A lab technician opens a cryogenic container at the Paoli-Calmettes Institute cancer care center in Marseille, France. Photo: Gerars Julien/AFP/Getty Images

Dozens of potentially revolutionary gene therapies are in the development pipeline, but we haven't yet figured out how to pay for them, Bloomberg reports.

Details: These drugs are expected to launch with extremely high prices, which are partially justified by the fact that they're designed as cures for diseases that are currently treated long-term. But that doesn't mean we know how to pay these huge sums in one sitting.

What they're saying: Vas Narasimhan, CEO of Novartis, said that one possible solution could be installment payments, per Bloomberg.

  • The company plans to use installments for Zolgensma, a gene therapy for spinal muscular atrophy that's expected to get approval soon.
  • Analysts expect its price to be $2 million, the first multimillion-dollar drug in the U.S.

The big picture: The FDA expects to approve as many as 20 cell- and gene-therapy drugs each year by 2025. Many of these drugs could have list prices in the millions.

  • “If we get to a point where these therapies become available not only in very rare conditions but in substantial patient populations, multimillion-dollar prices are not going to be in any way sustainable,” Nick Crabb, scientific-affairs director at the National Institute for Health and Care Excellence, told Bloomberg.

Go deeper: The drug pricing debate is stuck in the past

Go deeper

Updated 30 mins ago - Politics & Policy

Coronavirus dashboard

Illustration: Sarah Grillo/Axios

  1. Global: Total confirmed cases as of 4 p.m. ET: 31,175,205 — Total deaths: 962,076— Total recoveries: 21,294,229Map.
  2. U.S.: Total confirmed cases as of 4 p.m. ET: 6,829,956 — Total deaths: 199,690 — Total recoveries: 2,590,695 — Total tests: 95,121,596Map.
  3. Health: CDC says it mistakenly published guidance about COVID-19 spreading through air.
  4. Media: Conservative blogger who spread COVID-19 misinformation worked for Fauci's agency.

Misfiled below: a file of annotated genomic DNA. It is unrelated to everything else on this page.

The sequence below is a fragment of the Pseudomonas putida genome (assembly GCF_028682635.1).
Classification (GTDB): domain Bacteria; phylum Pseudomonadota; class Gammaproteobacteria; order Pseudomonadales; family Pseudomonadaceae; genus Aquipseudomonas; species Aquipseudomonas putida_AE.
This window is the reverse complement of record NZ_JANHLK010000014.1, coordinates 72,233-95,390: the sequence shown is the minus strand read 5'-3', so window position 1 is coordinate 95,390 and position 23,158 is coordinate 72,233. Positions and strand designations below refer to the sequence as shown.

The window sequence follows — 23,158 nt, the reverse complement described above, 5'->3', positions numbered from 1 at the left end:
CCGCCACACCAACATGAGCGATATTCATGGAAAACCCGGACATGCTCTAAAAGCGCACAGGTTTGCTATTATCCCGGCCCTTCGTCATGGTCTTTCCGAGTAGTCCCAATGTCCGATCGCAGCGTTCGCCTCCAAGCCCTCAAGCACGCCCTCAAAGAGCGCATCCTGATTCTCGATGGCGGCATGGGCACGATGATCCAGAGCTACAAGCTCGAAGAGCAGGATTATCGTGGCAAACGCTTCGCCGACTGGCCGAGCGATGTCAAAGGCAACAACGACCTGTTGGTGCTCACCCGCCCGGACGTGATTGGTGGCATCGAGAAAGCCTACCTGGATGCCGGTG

5. Politics: House Democrats file legislation to fund government through Dec. 11.
  6. World: "The Wake-Up Call" warns the West about the consequences of mishandling a pandemic.

McConnell: Senate has "more than sufficient time" to process Supreme Court nomination

Senate Majority Leader Mitch McConnell (R-Ky.) said in a floor speech Monday that the chamber has "more than sufficient time" to confirm a replacement for Supreme Court Justice Ruth Bader Ginsburg before the election, and accused Democrats of preparing "an even more appalling sequel" to the fight over Brett Kavanaugh's confirmation.

Why it matters: Senate Minority Leader Chuck Schumer (D-N.Y.) has said "nothing is off the table next year" if Republicans push ahead with the confirmation vote before November, vowing alongside Rep. Alexandria Ocasio-Cortez (D-N.Y.) to use "every procedural tool available to us to ensure that we buy ourselves the time necessary."

House Democrats file legislation to fund government through Dec. 11

House Speaker Nancy Pelosi (D-Calif.). Photo: Chip Somodevilla/Getty Images

House Democrats on Monday released their proposal for short-term legislation to fund the government through December 11.

Why it matters: This is Congress' chief legislative focus before the election. They must pass a continuing resolution (CR) before midnight on Oct. 1 to avoid a government shutdown — something both Hill leaders and the White House have claimed is off the table.